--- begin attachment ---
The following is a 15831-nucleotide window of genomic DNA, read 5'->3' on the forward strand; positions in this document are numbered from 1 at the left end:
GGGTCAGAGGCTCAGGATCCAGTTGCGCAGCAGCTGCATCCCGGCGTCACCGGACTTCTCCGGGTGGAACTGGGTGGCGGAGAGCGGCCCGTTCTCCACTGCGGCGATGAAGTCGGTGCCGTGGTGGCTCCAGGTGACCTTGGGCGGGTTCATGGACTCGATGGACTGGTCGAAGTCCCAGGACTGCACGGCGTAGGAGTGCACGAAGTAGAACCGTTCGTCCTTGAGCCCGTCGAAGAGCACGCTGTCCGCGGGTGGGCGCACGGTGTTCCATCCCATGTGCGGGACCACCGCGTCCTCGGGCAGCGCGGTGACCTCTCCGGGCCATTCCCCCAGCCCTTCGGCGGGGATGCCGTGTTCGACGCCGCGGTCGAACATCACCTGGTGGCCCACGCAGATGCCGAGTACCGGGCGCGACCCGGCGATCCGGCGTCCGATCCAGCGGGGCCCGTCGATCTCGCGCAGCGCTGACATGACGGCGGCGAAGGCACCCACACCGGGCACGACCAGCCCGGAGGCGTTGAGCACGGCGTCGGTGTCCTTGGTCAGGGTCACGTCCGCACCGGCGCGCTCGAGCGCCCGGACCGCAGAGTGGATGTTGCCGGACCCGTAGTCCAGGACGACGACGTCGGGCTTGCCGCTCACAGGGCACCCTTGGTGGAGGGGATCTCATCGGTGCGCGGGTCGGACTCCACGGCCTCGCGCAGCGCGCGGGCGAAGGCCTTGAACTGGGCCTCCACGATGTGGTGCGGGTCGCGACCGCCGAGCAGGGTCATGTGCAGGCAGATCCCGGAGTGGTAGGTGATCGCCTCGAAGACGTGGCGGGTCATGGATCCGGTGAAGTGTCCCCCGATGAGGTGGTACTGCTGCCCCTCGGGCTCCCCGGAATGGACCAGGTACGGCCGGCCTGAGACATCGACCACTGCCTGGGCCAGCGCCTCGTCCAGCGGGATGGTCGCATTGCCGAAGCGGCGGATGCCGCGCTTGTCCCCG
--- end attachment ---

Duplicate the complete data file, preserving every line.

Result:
The following is a 15831-nucleotide window of genomic DNA, read 5'->3' on the forward strand; positions in this document are numbered from 1 at the left end:
GGGTCAGAGGCTCAGGATCCAGTTGCGCAGCAGCTGCATCCCGGCGTCACCGGACTTCTCCGGGTGGAACTGGGTGGCGGAGAGCGGCCCGTTCTCCACTGCGGCGATGAAGTCGGTGCCGTGGTGGCTCCAGGTGACCTTGGGCGGGTTCATGGACTCGATGGACTGGTCGAAGTCCCAGGACTGCACGGCGTAGGAGTGCACGAAGTAGAACCGTTCGTCCTTGAGCCCGTCGAAGAGCACGCTGTCCGCGGGTGGGCGCACGGTGTTCCATCCCATGTGCGGGACCACCGCGTCCTCGGGCAGCGCGGTGACCTCTCCGGGCCATTCCCCCAGCCCTTCGGCGGGGATGCCGTGTTCGACGCCGCGGTCGAACATCACCTGGTGGCCCACGCAGATGCCGAGTACCGGGCGCGACCCGGCGATCCGGCGTCCGATCCAGCGGGGCCCGTCGATCTCGCGCAGCGCTGACATGACGGCGGCGAAGGCACCCACACCGGGCACGACCAGCCCGGAGGCGTTGAGCACGGCGTCGGTGTCCTTGGTCAGGGTCACGTCCGCACCGGCGCGCTCGAGCGCCCGGACCGCAGAGTGGATGTTGCCGGACCCGTAGTCCAGGACGACGACGTCGGGCTTGCCGCTCACAGGGCACCCTTGGTGGAGGGGATCTCATCGGTGCGCGGGTCGGACTCCACGGCCTCGCGCAGCGCGCGGGCGAAGGCCTTGAACTGGGCCTCCACGATGTGGTGCGGGTCGCGACCGCCGAGCAGGGTCATGTGCAGGCAGATCCCGGAGTGGTAGGTGATCGCCTCGAAGACGTGGCGGGTCATGGATCCGGTGAAGTGTCCCCCGATGAGGTGGTACTGCTGCCCCTCGGGCTCCCCGGAATGGACCAGGTACGGCCGGCCTGAGACATCGACCACTGCCTGGGCCAGCGCCTCGTCCAGCGGGATGGTCGCATTGCCGAAGCGGCGGATGCCGCGCTTGTCCCCG